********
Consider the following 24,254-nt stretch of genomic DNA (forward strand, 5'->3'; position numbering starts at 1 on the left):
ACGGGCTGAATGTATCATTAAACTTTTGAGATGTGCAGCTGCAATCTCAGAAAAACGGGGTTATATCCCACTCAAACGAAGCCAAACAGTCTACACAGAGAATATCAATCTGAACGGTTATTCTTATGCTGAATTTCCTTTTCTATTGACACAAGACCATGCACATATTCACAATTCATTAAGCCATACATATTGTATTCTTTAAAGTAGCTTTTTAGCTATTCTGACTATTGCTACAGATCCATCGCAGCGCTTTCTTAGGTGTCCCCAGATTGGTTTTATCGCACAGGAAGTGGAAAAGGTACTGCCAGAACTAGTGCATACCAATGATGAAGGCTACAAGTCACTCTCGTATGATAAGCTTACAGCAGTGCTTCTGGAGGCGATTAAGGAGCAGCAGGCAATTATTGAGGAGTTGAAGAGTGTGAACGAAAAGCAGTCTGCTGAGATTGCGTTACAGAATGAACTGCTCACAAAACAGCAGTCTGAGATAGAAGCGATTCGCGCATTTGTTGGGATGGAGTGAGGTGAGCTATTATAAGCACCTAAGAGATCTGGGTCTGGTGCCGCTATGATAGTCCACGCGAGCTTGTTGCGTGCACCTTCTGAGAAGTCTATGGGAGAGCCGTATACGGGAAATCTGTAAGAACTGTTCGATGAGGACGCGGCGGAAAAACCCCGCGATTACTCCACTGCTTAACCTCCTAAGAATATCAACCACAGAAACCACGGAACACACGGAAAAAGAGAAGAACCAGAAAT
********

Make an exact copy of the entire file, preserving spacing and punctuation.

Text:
Consider the following 24,254-nt stretch of genomic DNA (forward strand, 5'->3'; position numbering starts at 1 on the left):
ACGGGCTGAATGTATCATTAAACTTTTGAGATGTGCAGCTGCAATCTCAGAAAAACGGGGTTATATCCCACTCAAACGAAGCCAAACAGTCTACACAGAGAATATCAATCTGAACGGTTATTCTTATGCTGAATTTCCTTTTCTATTGACACAAGACCATGCACATATTCACAATTCATTAAGCCATACATATTGTATTCTTTAAAGTAGCTTTTTAGCTATTCTGACTATTGCTACAGATCCATCGCAGCGCTTTCTTAGGTGTCCCCAGATTGGTTTTATCGCACAGGAAGTGGAAAAGGTACTGCCAGAACTAGTGCATACCAATGATGAAGGCTACAAGTCACTCTCGTATGATAAGCTTACAGCAGTGCTTCTGGAGGCGATTAAGGAGCAGCAGGCAATTATTGAGGAGTTGAAGAGTGTGAACGAAAAGCAGTCTGCTGAGATTGCGTTACAGAATGAACTGCTCACAAAACAGCAGTCTGAGATAGAAGCGATTCGCGCATTTGTTGGGATGGAGTGAGGTGAGCTATTATAAGCACCTAAGAGATCTGGGTCTGGTGCCGCTATGATAGTCCACGCGAGCTTGTTGCGTGCACCTTCTGAGAAGTCTATGGGAGAGCCGTATACGGGAAATCTGTAAGAACTGTTCGATGAGGACGCGGCGGAAAAACCCCGCGATTACTCCACTGCTTAACCTCCTAAGAATATCAACCACAGAAACCACGGAACACACGGAAAAAGAGAAGAACCAGAAAT